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Basal Testing Day - D Minus


Anna's Blog
By: FatCatAnna

The Roller Coaster Ride of Diabetes! Whoo! Whoo!

I am a Type 1 diabetic diagnosed back in the early 60's as a child.  I am living in Montreal, Canada and enjoy scribbling about diabetes from time to time. I’ve had my ups / downs just like any person would experience with going through life - diabetic or not.  My motto in life?  Diabetes does not control me – I control it!! 

You can find more posts/discussions at my Facebook page called "The Roller Coaster Ride of Diabetes" and also on Twitter under the name of FatCatAnna.  Feel free to follow me at both places or send me a private message!


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 Blog Entries
The joys of having Bowie my CGMS – Chapter 1 - Sep 02
 Okay, for those of you who have never read my #dblogs before, I give names to all my little gizmos that I use for controlling my diabetes.  What we have today, ...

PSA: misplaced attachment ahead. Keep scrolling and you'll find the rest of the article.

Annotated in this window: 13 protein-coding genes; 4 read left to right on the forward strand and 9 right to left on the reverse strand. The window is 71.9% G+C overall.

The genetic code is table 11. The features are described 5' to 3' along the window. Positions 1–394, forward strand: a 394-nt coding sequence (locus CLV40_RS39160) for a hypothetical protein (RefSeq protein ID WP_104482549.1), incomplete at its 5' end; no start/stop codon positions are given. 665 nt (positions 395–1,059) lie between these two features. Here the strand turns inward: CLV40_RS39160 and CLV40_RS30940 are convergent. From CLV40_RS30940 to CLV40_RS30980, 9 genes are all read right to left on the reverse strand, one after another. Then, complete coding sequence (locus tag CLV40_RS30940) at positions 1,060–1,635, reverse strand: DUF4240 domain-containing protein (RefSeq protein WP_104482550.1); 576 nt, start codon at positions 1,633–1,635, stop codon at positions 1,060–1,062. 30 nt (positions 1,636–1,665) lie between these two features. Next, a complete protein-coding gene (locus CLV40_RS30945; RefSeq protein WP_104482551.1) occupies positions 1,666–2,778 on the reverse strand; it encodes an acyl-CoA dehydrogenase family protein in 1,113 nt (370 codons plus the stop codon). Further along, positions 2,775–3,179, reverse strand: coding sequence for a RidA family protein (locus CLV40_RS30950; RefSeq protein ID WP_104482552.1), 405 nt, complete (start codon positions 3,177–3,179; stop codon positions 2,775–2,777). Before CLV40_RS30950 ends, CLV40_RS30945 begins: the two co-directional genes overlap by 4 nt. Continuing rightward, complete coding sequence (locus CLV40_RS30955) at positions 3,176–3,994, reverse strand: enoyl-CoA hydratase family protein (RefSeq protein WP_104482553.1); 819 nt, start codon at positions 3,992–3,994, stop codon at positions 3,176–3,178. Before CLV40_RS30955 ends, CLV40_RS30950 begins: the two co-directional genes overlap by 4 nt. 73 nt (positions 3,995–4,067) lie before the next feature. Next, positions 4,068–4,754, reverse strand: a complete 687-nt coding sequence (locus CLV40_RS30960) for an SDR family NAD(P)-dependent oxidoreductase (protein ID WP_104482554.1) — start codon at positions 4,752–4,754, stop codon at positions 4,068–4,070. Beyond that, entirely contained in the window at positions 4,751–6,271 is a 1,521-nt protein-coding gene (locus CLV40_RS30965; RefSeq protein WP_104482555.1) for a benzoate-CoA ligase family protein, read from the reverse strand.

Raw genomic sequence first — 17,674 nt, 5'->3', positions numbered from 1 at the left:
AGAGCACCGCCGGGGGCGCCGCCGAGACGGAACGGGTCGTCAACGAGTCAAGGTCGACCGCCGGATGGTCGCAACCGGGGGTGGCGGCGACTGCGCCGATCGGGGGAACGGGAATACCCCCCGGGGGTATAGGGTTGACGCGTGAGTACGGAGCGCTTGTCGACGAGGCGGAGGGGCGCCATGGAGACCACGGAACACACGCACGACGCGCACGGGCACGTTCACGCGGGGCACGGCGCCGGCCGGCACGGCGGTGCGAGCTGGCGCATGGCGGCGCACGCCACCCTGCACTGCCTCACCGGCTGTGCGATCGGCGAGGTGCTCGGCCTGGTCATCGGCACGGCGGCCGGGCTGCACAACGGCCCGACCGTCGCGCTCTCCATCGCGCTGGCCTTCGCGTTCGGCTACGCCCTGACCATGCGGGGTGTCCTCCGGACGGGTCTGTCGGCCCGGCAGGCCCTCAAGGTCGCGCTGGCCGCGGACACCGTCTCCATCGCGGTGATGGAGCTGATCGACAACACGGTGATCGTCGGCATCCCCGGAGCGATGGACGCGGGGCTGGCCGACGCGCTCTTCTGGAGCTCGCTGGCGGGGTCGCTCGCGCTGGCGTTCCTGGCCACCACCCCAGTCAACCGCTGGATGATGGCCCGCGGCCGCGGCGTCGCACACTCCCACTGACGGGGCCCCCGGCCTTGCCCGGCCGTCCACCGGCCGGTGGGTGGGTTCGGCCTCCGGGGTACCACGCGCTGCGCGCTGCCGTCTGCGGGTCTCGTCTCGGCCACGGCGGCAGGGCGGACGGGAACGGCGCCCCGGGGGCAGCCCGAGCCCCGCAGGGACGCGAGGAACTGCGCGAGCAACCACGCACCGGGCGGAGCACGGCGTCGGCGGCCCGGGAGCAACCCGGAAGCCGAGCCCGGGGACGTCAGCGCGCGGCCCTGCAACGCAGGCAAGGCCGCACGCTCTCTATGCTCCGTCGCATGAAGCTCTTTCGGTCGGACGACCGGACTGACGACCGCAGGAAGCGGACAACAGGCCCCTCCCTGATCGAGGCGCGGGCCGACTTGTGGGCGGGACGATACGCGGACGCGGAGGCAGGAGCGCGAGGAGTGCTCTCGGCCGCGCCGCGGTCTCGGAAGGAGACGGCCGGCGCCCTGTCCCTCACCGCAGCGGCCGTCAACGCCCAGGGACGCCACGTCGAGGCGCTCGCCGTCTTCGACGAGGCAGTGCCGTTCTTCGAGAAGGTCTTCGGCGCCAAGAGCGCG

more
In a slump and scared - Jul 21
It’s rare for me to compose a #dblog that is not all “chirpy chirpy” … I think the last time I did one that was kind of down was at Diabetes1.org ...
more
Surviving the Holocaust with Type 1 diabetes - Mar 27
  " To the best of my knowledge, I am the only diabetic who survived years of imprisonment in German concentration camps. This is my story "   The above words ...
more
Sugar and Your Health - Mar 06
The other day I emptied out a 4 kg (about 10 lbs) of white sugar that I had dated a year ago when I opened it.  I use white sugar purely for cooking (I make my own ...
more
Eating from the ground - Yuca Fries - Feb 20
I am home now from a working holiday, in the Bahamas and Miami.  Despite the weather being abit cooler then normal (they only get 2 weeks of winter - we were there in ...